DARREN COTTINGHAM, DT DRIVER TRAINING
I’M FREQUENTLY ASKED how such a manual and physical task as driving, or operating a piece of machinery can be taught using a computer. Isn’t it better to have in-person training?
The answer is not necessarily and certainly not always.
Significant cost benefits and improvements in learning outcomes can be gained by embracing e-learning, which can be delivered on a computer, tablet or smartphone, and has been around for decades. Let’s have a look at the main benefits of e-learning to your company and your drivers and operators.
Cost-effective and better outcomes
E-learning is often more cost-effective because you are not paying for a trainer to travel to your location, or for your drivers to travel to the trainer’s location. And if you have drivers in remote places, then travelling to a training location could take up to a couple of hours each way. In many cases, e-learning can be accomplished more quickly than classroom-based learning meaning savings in wages, too.
Classroom-based learning can be frustrating as it is often set at the pace of the slower learners in the class. This means faster learners disengage through boredom, while those who can’t keep up stay silent through fear of looking foolish.
The average attention span is around 20 minutes. When you put a person in a three hour classroom training session, how much knowledge can they retain? E-learning has the advantage of breaking concepts down into brief modules that can be completed over several shorter sessions, perhaps even over a few weeks, if that’s more convenient. And the knowledge gained in each module can be immediately applied in the workplace.
For example, our online forklift operator’s (OSH) certificate course is split over 16 modules and augmented by a practical assessment. Rather than taking four-five hours in a classroom, it takes two to two and half hours, delivering a real cost benefit to a company.
Classroom-based learning can be frustrating as it is often set at the pace of
the slower learners in the class. This means faster learners disengage through boredom, while those who can’t keep up stay silent through fear
of looking foolish.
E-learning is inclusive and multi-faceted
Many employees do not use English as their primary language and e-learning can be offered in multiple languages.
Drivers don’t have to be embarrassed if they don’t understand a topic as they can take a module as many times as is necessary and do their own research.
Night-shift workers can do their training at night when they would usually be awake, rather than having to make their way to daytime training where they might be tired and disengaged.
Everyone receives the same training in the same delivery style with the same questions. There’s no variation for time of day or the instructor.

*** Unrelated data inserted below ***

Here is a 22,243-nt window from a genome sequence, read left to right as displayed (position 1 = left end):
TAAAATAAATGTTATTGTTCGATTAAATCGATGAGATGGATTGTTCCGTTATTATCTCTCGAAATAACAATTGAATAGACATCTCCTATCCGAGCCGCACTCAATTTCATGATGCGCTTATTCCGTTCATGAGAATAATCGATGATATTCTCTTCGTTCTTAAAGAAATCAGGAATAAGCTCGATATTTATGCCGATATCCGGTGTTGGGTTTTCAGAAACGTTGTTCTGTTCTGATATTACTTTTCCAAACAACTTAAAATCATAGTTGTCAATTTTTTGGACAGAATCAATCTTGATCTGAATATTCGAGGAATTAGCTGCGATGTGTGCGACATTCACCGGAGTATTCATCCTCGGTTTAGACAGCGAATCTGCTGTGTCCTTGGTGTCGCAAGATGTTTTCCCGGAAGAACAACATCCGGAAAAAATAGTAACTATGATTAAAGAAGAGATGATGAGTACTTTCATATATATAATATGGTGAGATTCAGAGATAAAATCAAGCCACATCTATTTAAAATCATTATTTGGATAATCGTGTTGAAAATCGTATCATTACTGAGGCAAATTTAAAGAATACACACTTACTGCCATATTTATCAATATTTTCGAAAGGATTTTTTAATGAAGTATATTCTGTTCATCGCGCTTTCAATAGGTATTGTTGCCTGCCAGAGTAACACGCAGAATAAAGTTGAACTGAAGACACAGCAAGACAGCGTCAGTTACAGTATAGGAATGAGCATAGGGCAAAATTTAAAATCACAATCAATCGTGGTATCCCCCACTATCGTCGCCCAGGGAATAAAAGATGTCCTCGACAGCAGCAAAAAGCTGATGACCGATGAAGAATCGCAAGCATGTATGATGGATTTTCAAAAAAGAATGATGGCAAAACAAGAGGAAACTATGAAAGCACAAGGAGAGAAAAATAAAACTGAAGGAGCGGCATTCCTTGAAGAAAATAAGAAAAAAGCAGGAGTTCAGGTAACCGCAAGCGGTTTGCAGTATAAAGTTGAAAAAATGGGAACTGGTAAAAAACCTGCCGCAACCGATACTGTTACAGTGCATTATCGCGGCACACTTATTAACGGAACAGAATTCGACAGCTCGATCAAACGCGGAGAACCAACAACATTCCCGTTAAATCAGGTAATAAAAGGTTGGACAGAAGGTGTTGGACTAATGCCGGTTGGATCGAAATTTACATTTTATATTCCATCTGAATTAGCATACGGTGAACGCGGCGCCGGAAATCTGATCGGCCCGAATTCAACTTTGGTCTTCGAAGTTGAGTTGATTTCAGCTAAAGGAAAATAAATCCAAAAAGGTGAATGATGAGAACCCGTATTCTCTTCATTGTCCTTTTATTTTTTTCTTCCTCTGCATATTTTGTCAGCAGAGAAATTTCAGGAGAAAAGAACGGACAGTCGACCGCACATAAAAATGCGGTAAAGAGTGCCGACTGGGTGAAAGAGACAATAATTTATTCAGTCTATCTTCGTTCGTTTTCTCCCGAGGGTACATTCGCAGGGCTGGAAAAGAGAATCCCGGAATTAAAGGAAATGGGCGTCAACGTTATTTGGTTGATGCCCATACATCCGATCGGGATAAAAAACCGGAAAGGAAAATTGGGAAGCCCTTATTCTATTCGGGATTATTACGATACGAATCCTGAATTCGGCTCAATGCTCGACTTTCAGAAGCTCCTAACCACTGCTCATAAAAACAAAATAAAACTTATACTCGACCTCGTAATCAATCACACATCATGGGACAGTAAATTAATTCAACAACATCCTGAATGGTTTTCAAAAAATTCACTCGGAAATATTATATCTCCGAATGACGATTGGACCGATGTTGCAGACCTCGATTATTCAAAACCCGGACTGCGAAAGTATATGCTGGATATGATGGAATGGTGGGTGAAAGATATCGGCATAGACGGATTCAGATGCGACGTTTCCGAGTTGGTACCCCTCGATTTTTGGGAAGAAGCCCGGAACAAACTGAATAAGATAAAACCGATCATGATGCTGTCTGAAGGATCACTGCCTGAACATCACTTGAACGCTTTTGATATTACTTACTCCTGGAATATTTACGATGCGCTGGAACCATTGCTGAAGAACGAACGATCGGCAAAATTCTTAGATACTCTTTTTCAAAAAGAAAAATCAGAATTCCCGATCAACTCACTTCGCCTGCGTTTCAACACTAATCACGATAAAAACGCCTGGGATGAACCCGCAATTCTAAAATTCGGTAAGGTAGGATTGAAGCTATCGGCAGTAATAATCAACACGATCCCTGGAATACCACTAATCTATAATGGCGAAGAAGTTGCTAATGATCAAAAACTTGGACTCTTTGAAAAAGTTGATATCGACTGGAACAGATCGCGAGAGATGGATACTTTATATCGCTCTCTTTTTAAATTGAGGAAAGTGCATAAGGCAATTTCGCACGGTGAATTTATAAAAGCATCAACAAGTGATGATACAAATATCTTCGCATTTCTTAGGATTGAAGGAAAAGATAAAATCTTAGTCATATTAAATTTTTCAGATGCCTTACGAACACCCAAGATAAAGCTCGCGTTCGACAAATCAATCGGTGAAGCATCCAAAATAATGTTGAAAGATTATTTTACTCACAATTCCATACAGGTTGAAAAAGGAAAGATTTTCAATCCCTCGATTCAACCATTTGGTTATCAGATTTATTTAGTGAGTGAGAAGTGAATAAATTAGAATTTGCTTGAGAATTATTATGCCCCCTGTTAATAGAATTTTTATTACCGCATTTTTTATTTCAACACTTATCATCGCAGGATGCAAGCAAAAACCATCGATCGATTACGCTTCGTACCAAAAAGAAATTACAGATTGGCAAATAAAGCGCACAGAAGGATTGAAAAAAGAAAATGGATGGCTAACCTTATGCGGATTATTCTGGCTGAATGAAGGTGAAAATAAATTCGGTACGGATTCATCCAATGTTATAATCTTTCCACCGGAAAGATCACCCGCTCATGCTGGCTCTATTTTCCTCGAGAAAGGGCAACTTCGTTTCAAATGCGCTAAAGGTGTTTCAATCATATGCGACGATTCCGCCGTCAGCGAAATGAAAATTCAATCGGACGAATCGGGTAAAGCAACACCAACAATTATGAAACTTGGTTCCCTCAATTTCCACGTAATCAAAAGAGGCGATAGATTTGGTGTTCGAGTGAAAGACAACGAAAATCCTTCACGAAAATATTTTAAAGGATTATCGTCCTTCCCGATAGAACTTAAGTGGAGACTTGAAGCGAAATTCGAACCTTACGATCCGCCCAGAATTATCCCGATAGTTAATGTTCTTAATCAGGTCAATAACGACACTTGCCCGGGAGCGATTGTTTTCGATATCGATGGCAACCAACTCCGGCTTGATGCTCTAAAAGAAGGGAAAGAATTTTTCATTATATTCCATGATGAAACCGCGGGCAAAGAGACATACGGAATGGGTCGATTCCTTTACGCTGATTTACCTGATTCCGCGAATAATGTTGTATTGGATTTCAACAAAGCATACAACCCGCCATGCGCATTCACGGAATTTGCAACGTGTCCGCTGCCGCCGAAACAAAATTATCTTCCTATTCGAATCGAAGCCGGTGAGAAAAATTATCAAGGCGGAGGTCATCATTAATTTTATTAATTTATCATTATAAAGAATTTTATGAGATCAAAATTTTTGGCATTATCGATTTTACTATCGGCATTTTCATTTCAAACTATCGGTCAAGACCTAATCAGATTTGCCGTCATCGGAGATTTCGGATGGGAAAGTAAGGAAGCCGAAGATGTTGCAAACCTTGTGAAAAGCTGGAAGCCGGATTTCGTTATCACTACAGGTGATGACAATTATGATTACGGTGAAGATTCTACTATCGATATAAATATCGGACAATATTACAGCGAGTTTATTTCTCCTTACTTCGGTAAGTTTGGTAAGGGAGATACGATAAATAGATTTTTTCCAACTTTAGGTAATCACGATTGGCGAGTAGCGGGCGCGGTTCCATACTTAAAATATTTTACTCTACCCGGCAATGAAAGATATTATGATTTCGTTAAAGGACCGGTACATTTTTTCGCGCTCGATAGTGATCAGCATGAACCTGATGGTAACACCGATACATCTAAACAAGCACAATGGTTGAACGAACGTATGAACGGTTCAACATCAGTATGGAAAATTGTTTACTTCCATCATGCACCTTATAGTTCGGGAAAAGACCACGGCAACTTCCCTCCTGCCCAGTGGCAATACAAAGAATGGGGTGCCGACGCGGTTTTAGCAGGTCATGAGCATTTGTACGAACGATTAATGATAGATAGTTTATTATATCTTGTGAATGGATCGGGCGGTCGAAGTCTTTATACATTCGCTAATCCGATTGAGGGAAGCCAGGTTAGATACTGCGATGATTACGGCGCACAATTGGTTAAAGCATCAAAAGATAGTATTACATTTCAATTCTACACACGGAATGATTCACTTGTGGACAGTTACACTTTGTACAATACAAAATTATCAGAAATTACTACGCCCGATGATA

Look for carefully crafted content that suits your requirements and includes live video, animation, photos, diagrams and voiceovers followed by questions to assess a trainee’s understanding of the materials.
Data can also be extracted to show exactly how a driver has done in the training. As they are required to answer questions, this can be measured and used in an audit trail.
You retain control
When drivers go to an off-site, classroom-based course, how do you (as their manager, supervisor or boss) know what they are learning and whether they are engaged?
With e-learning you can see the exact content they will be learning. Some e-learning courses give access to the learning materials for up to a year or more, so if a driver begins to develop bad habits, they can run through the course again.
Is online learning the right solution all of the time?
From ‘how to’ videos on YouTube showing everything from changing a tyre to cooking a quiche, through to courses offered by MBIE for understanding your obligations as an employer, online instructional material has been broadly adopted and is widely available. But this type of learning is not a substitute for every type of training.
Tasks requiring teamwork or where social interaction is required are more difficult to teach online. When a company doesn’t have the right technology or a person to manage it, e-learning initiatives struggle.
Where does e-learning excel?
E-learning excels in conveniently and cheaply delivering in-depth theory about a topic in engaging ways. It gives much more scope for the demonstration of practical tips and tricks in a multitude of scenarios that might be difficult or expensive to duplicate with an in-person training session.